Antonia Mendoza Chavez Pico Rivera, California woman killed along with two dogs during daily morning walk. Surveillance video captures last moments.
Surveillance camera has captured the last moments of a California woman as she walked with her two dogs before sudden lightning killed all three moments later.
Antonia Mendoza Chavez and her two dogs were killed by a lightning strike Wednesday morning as they walked along the Pico Rivera district.
Paramedics and police were called to the area of Rimbank and Mines avenues, near the San Gabriel River, in the Los Angeles area around 8:50 a.m.
Pico Rivera City Manager Steve Carmona said Chavez, 52, was found deceased on the path with her two dogs.
She had apparently been struck by the lightning as storms moved through Southern California in the morning. A summer storm brought rain, thunder and lightning to much of the area overnight into the morning amid an ongoing heat wave, according to KTLA.
‘I called her and I texted her and she didn’t answer’
Chavez according to her landlord, Gloria Colocho, walked that trail with her two dogs every morning.
Colocho shared surveillance footage from her Nest camera showing what she claims is Chavez walking her dogs Wednesday morning.
‘I called her and I texted her and she didn’t answer, and the message was not delivered to the cell phone,’ Colocho said via ABC7. ‘I called her and it went straight to voicemail, and from there, I had this feeling that it was her. I checked my camera … she left around 7:30 a.m. and I see her with her two dogs, and she left the house and she hasn’t come back at all.’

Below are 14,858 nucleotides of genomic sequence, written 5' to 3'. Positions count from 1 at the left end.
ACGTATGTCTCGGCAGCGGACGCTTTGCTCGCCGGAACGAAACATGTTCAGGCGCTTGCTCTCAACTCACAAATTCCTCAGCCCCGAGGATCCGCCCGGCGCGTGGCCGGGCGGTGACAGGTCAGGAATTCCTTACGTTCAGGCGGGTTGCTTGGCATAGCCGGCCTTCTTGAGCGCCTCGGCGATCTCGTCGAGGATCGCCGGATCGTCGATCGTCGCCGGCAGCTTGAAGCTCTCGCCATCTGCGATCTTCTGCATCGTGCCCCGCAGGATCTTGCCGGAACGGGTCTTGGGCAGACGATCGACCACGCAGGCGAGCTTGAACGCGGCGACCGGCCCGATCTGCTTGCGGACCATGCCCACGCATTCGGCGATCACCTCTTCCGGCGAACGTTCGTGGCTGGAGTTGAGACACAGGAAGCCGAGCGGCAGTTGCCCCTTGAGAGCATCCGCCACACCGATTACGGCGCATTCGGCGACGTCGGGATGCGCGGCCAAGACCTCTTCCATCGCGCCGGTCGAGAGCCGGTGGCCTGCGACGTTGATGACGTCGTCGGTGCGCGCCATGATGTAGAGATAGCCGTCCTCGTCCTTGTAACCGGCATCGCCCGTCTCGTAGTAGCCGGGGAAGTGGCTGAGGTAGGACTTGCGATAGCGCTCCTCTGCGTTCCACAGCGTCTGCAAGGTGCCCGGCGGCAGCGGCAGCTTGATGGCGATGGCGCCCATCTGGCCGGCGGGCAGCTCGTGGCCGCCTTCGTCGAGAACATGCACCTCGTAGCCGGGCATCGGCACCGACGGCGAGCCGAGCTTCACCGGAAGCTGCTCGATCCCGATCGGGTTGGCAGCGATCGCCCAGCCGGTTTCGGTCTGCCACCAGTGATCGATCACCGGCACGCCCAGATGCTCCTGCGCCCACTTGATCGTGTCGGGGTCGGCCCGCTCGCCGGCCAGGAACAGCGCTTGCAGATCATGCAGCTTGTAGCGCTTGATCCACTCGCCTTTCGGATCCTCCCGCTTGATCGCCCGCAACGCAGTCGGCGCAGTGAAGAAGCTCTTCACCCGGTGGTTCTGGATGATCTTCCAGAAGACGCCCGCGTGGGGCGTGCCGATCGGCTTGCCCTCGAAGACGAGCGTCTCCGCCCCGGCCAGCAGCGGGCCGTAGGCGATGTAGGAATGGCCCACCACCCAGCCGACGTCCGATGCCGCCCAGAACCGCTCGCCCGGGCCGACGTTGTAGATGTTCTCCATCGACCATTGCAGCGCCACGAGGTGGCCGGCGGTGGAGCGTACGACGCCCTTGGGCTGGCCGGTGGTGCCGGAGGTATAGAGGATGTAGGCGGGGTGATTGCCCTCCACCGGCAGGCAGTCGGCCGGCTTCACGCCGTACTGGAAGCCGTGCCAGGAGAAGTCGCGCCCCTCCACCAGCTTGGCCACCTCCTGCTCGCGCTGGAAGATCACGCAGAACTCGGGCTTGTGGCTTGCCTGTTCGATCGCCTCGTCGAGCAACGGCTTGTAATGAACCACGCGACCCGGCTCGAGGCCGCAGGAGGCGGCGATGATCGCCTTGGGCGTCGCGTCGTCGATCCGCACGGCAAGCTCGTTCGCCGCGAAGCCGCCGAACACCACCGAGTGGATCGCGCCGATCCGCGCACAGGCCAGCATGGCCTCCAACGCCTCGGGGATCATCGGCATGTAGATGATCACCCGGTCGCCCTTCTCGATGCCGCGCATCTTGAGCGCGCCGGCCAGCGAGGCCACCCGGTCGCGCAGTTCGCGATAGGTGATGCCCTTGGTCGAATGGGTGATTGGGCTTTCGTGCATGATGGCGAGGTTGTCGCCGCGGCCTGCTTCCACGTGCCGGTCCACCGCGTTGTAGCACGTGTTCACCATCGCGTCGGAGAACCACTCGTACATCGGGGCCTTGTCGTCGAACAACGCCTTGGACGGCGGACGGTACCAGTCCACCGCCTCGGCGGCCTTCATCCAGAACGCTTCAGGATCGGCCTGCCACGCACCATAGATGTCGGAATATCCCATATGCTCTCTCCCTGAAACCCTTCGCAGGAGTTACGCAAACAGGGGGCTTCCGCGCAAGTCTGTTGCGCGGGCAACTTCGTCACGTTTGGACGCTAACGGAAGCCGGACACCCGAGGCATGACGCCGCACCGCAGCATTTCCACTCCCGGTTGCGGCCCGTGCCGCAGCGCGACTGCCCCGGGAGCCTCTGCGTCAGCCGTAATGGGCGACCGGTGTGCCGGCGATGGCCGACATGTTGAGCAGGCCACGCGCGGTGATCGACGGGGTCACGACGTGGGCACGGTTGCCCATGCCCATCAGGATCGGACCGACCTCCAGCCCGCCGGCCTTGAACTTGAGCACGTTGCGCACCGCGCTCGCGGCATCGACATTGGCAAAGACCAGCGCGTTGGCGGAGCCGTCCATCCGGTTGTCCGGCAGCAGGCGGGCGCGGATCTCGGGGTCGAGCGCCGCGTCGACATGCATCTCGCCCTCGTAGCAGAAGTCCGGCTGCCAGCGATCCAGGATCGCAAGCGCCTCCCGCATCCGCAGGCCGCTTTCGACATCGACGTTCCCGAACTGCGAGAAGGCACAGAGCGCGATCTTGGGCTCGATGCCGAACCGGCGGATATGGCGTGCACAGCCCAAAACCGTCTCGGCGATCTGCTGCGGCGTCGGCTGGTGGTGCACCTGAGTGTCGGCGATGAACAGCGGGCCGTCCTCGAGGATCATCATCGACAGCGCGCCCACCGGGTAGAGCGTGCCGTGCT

The city warned its residents in the area to stay inside until the storm passed.
‘We should all be cautious with this activity that’s in the area,’ Carmona said. ‘We want everybody to be careful. There’s a lot of instability in the air. Just be careful and do your best to stay indoors at this time.’
Deaths by lightning are very rare in California.
There have only been nine fatalities in the state since 2006, and this was the first one this year.
Antonia Mendoza Chavez Pico Rivera lightning strike. Pictured, the last moments as captured by surveillance video.
The nation as a whole sees about six deaths by lightning through June 22 in an average year.
The odds of being struck by lightning in a given year are less than one in a million and only about 10% of all lightning strike victims do not survive, according to the CDC.
News of the tragedy was disturbing to residents in the area.
‘I’m scared,’ said Mary Perez, who lives in the area. ‘I told my granddaughter and her friend, she’s not walking to school, I’m taking her. I think more about the lightning. Not that I never thought about it. I didn’t think it could really do that. It’s just awful.’